The deeper the room, the larger the displays will need to be to be legible to those at the back of the room. The only other alternative is to put additional displays halfway back in the room (usually not a pretty design element).

Consider Viewing Angles

A common design is to build a soffit between the dais and audience seating and suspend the main displays there. This isn’t a cookie cutter approach. Make sure that this won’t result in people towards the front of the audience craning their heads upwards (which also takes their focus off the dais).

There is a direct relationship between ceiling height, room depth, and viewing angle. It’s slightly different for every room, so you have to try several scenarios to find something that works. This is most practical if done during programming and SD when the room shape is still fluid. The further you lock yourself into one design option, the more likely that you will have to add a few ugly displays to solve the “problem areas”. If screen locations and sightlines are considered early enough, you can have fewer screens, resulting in a more intentional looking space.

Think about Acoustics

Just like any other gathering place or presentation space, speech intelligibility is critical in a City Council Chamber. Certain common architectural structures can cause major headaches for years afterwards. For instance, domed ceilings around the dais often cause sound reflections that are problematic to listeners at the dais (the most likely people to complain). Because of the amount of aesthetic consideration required to remediate the problem after the fact, these problems can stay unresolved for years.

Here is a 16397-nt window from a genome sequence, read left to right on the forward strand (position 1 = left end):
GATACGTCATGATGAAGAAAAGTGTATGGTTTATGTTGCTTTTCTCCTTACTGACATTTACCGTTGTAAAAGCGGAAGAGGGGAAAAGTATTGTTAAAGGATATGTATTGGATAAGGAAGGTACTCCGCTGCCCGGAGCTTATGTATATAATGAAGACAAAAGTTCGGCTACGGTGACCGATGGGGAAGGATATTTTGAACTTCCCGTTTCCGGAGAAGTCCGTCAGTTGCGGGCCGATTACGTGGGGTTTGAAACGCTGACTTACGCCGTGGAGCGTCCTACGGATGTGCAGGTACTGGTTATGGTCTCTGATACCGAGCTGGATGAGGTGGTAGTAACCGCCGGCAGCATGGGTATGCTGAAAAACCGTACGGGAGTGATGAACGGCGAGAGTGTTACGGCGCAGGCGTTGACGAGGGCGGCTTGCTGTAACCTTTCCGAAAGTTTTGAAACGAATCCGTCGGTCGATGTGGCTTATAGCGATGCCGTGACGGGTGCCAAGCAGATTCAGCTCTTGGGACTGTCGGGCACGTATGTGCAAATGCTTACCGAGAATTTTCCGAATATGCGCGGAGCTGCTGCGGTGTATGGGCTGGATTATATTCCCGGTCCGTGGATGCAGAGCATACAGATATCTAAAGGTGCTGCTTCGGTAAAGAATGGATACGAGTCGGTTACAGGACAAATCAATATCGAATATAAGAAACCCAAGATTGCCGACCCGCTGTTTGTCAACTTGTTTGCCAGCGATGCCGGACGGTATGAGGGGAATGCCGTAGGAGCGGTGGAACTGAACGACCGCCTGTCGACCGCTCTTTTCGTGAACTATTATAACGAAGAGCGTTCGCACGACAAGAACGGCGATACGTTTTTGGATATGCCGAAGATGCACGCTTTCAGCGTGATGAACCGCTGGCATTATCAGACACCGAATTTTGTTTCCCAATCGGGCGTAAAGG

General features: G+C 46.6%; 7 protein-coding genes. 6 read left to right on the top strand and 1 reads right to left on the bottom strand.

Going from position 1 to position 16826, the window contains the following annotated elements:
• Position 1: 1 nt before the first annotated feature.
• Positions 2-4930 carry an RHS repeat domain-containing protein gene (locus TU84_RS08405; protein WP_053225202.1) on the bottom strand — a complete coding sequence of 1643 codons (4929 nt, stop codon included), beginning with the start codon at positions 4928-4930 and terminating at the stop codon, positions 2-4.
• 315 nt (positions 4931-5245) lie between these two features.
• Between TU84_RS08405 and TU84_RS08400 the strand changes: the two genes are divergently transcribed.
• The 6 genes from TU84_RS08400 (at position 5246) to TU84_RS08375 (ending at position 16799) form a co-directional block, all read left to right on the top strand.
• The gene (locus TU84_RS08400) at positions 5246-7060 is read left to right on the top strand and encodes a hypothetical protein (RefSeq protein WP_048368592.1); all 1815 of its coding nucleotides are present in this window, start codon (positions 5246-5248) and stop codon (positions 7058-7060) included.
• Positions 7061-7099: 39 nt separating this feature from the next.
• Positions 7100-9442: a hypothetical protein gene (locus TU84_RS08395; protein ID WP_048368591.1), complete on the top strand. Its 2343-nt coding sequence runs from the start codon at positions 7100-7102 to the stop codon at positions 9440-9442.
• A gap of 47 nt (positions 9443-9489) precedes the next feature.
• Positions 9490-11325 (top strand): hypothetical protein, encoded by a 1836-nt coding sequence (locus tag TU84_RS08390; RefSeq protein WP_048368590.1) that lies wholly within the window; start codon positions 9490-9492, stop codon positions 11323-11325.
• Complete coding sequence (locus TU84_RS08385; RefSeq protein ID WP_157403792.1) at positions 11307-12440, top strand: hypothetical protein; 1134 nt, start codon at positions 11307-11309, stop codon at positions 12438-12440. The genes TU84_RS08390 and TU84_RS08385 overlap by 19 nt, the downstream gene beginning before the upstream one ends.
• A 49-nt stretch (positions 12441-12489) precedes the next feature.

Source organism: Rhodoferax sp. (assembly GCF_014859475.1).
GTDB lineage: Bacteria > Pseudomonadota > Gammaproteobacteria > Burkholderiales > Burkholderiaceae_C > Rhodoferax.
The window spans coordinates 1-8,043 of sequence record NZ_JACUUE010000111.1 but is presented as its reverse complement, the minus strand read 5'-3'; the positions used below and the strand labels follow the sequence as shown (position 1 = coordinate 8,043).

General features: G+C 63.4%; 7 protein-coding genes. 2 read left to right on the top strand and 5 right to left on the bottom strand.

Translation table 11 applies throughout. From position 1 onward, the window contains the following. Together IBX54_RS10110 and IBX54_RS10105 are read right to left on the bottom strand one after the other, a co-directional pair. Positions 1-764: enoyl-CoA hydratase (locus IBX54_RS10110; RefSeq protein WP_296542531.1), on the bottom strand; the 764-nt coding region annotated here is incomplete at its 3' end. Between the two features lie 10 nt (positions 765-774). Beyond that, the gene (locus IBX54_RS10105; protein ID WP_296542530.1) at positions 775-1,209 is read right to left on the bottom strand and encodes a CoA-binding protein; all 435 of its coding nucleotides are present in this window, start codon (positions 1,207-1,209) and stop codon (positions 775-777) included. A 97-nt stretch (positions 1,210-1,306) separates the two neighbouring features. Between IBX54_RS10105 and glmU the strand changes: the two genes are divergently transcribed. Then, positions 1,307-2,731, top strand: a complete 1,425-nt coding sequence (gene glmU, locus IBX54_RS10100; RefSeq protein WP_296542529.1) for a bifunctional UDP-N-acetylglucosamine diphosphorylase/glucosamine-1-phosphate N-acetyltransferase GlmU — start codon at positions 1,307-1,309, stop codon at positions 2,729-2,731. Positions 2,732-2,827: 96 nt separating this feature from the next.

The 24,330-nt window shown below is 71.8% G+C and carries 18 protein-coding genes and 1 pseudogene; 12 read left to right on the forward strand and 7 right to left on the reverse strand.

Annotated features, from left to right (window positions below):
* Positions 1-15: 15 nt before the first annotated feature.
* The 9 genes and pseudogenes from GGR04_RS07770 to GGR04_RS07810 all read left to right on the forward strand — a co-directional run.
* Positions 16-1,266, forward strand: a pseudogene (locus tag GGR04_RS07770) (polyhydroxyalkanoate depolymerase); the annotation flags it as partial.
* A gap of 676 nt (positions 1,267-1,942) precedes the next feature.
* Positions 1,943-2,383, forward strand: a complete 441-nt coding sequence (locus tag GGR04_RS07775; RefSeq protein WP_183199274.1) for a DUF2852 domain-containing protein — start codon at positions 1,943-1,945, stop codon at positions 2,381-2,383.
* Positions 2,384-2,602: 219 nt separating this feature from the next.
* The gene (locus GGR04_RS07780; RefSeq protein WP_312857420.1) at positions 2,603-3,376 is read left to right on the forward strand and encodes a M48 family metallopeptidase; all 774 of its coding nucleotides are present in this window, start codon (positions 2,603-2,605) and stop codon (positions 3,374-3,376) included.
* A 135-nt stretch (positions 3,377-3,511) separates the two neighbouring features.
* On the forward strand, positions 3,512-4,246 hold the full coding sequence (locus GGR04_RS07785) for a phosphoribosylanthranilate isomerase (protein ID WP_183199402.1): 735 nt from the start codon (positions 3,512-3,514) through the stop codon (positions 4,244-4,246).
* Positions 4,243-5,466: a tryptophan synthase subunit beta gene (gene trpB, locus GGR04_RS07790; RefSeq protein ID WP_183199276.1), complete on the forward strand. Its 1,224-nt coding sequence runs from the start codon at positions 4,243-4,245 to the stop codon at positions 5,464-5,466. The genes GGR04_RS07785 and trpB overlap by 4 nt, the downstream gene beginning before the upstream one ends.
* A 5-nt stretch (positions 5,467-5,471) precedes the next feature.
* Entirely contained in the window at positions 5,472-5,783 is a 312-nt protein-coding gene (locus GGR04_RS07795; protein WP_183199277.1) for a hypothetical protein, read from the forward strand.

Examine Dais Infrastructure

Anyone who follows me knows that I’m a big proponent of additional infrastructure in a facility. As long as you are basing the requirements on past experience, it’s almost always good practice to add additional conduit, chases, and cabling.

This is particularly true at the dais. Technical requirements are likely to change here several times over the lifespan of the facility. Getting all of that conduit in place before the concrete is poured can be a huge blessing down the road. Additionally, many facilities are now requiring Kevlar panels underneath the dais (so that council members can duck underneath in a shooting). There are typically very strict requirements to ensure that the Kevlar isn’t breached. Having extra raceway to locations under the dais can make life a lot easier.